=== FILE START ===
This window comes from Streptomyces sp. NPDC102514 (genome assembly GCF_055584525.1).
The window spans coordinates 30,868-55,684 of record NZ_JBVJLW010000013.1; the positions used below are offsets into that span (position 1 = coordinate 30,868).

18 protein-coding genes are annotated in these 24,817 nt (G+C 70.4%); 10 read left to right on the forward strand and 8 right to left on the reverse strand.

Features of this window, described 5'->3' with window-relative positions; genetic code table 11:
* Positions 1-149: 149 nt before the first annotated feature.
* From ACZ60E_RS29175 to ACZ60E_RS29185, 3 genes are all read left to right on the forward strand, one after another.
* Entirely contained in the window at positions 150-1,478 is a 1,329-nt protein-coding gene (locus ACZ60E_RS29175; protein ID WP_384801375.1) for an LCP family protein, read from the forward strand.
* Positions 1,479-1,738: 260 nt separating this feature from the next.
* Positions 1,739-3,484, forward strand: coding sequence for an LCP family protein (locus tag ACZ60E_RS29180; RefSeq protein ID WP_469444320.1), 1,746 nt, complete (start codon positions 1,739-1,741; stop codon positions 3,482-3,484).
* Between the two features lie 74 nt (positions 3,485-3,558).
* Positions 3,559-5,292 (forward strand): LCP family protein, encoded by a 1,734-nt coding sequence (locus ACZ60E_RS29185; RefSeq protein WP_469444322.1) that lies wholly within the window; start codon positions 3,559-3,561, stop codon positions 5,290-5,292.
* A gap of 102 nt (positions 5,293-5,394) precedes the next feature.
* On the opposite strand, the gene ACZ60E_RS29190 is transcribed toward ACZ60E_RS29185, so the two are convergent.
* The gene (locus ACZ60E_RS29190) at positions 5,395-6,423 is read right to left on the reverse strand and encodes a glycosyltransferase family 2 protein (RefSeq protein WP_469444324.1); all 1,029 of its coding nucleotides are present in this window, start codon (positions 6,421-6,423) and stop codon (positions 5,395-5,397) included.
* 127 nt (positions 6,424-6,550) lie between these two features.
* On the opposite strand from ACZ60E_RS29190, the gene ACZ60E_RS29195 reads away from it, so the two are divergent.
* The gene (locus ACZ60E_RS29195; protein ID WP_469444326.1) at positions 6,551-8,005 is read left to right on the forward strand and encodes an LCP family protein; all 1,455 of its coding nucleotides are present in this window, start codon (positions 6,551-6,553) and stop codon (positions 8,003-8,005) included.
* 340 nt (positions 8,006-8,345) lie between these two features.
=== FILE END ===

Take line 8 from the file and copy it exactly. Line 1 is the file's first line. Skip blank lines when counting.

* Positions 1,479-1,738: 260 nt separating this feature from the next.